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Masculin féminin: quelques faits précis

A Yabla French subscriber recently asked an interesting question about a caption in one of our videos

L'éco-musée du pays de Rennes ... s'en est occupé...

The eco-museum of the county of Rennes ... took it upon itself...

Captions 16–17, Le Journal: Gourmet en Bretagne

Shouldn't, the subscriber asked, the participle actually be occupée—with an extra e—to match the subject eco-musée? After all, the word-ending -ée most often denotes a feminine word in French—so wouldn't the verb need to agree in gender here? As it turns out, even though musée ends in -ée, it is actually a masculine noun. So occupé is correct. Musée is not the only word that's masculine despite ending in -ée.

Moi, je me souviens à l'époque, même que j'étais dans un lycée d'filles...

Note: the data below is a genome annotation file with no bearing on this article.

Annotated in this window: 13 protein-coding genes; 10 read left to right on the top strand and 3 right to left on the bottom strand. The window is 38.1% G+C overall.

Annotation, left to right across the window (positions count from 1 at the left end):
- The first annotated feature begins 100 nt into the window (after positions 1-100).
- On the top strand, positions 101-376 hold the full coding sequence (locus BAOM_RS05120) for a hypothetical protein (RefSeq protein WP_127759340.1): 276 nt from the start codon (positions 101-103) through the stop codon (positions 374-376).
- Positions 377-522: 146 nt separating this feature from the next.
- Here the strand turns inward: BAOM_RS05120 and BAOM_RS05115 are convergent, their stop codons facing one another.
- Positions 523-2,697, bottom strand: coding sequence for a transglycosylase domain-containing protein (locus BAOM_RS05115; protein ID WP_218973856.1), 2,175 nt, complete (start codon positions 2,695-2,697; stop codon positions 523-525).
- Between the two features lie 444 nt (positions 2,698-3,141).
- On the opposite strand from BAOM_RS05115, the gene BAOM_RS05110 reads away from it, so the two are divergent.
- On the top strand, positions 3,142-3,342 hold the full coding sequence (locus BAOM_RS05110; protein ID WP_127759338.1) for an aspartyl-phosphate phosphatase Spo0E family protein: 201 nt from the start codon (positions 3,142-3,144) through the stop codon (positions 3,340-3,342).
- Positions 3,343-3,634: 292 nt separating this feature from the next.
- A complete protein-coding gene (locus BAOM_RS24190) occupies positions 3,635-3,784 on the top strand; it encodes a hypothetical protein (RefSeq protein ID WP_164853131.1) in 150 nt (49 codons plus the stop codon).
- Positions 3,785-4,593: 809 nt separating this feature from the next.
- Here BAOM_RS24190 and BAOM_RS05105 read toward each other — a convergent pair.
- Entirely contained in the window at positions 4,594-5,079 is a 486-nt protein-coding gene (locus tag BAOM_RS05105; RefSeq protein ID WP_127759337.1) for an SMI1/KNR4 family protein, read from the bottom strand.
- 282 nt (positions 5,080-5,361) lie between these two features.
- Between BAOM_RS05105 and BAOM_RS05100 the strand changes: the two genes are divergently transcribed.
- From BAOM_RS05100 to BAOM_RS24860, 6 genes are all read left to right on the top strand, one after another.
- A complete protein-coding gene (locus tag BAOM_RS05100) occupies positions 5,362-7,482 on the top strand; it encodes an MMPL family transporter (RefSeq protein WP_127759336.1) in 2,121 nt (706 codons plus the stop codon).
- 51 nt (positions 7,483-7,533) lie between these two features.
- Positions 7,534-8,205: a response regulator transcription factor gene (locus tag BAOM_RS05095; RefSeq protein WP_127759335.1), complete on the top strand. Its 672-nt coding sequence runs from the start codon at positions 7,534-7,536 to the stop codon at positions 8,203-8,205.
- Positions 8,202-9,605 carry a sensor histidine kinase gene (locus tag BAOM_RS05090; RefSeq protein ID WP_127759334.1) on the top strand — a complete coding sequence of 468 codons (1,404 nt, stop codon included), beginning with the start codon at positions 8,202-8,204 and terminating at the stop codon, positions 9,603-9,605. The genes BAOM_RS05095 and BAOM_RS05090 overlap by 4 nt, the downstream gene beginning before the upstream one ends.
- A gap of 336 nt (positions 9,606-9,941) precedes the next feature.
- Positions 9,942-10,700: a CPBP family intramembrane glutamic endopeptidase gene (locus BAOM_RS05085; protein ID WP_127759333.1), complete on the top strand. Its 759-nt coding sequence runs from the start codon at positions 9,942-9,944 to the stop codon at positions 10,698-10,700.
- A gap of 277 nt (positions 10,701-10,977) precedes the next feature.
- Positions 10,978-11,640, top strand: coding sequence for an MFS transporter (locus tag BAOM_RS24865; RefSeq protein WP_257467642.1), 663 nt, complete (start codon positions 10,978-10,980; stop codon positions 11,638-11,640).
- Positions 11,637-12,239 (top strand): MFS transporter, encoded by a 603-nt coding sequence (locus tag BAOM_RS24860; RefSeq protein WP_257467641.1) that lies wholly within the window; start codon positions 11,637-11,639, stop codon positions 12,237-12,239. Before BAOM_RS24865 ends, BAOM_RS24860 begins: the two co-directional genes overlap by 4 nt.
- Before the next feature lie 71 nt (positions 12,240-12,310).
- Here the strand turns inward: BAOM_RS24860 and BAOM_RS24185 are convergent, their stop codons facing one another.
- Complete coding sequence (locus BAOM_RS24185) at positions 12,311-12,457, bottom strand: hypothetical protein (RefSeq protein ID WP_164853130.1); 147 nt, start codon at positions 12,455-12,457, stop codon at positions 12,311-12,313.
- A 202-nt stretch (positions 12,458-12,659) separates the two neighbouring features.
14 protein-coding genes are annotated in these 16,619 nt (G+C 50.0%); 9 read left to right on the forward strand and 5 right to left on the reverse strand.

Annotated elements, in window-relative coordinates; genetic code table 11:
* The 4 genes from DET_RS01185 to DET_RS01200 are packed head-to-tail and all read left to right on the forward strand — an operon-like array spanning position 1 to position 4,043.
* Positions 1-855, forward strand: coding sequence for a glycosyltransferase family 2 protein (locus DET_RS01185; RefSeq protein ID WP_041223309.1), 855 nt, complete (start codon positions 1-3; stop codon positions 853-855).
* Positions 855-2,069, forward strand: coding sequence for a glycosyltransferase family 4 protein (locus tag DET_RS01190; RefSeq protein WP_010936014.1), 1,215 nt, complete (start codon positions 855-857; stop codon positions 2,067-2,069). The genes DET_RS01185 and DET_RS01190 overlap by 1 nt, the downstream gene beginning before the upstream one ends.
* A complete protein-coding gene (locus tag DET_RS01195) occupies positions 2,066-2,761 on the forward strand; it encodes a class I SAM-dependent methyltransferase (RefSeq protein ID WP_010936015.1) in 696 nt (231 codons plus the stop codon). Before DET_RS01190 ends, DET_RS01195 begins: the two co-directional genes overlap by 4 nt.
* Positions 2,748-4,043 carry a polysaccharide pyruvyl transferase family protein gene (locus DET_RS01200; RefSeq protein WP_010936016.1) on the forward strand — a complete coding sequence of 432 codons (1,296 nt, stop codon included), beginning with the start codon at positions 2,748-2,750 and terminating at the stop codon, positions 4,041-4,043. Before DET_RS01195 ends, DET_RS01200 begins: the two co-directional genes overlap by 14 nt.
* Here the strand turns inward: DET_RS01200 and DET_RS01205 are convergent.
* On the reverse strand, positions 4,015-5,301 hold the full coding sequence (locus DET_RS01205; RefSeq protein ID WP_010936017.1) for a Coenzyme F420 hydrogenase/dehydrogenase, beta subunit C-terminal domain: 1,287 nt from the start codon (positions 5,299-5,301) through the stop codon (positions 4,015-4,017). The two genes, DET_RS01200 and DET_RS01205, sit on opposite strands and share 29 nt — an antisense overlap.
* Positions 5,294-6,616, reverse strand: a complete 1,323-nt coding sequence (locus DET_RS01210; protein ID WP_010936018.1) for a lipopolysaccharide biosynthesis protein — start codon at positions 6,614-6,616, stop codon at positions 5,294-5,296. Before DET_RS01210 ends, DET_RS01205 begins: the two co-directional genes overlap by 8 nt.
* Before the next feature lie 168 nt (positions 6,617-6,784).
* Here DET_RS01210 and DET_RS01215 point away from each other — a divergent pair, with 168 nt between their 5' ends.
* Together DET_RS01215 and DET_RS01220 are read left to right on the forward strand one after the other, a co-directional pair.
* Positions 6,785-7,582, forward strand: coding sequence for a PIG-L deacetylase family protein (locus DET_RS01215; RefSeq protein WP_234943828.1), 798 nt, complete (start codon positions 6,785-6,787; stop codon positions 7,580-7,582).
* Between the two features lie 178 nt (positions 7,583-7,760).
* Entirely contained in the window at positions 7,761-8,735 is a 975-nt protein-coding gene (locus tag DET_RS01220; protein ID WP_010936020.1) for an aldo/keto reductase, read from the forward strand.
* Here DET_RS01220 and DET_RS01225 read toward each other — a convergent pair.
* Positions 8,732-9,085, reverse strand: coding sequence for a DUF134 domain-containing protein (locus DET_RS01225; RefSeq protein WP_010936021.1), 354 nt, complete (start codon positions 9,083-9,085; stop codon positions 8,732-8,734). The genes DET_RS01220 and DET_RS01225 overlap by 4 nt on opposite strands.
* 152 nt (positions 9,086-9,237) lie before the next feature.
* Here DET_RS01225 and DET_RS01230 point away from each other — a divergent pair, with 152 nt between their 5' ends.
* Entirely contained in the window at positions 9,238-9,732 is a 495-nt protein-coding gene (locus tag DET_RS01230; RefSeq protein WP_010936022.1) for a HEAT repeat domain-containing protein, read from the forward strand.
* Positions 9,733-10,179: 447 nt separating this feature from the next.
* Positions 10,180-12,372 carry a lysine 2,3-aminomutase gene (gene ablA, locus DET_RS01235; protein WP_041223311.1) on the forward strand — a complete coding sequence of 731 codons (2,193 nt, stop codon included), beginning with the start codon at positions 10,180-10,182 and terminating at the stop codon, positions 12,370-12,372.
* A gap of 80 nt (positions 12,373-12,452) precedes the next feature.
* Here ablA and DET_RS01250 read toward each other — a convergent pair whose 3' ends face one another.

I remember in those days, even though I was in an all-girls high school...

Caption 21, Le Journal: Baisers interdits dans les couloirs!

Like musée, the noun lycée—even a lycée filled with girls and only girls—is masculine, which we can tell here because it's preceded by the masculine article un. Un ("a," masc.) or le ("the," masc.) are the right determiners to use with lycée or musée, and not une ("a," fem.) or la ("the," fem.), as one may have expected with such an ending.

What other nouns end with -ée but are nevertheless masculine words? The most commonly used are:

un athée (an atheist)

à l'apogée (at the peak)

un camée (a cameo)

un mausolée (a mausoleum)

un trophée (a trophy)

un macchabée (a stiff, also a Maccabee)

un pygmée (a pygmy)

un scarabée (a beetle)



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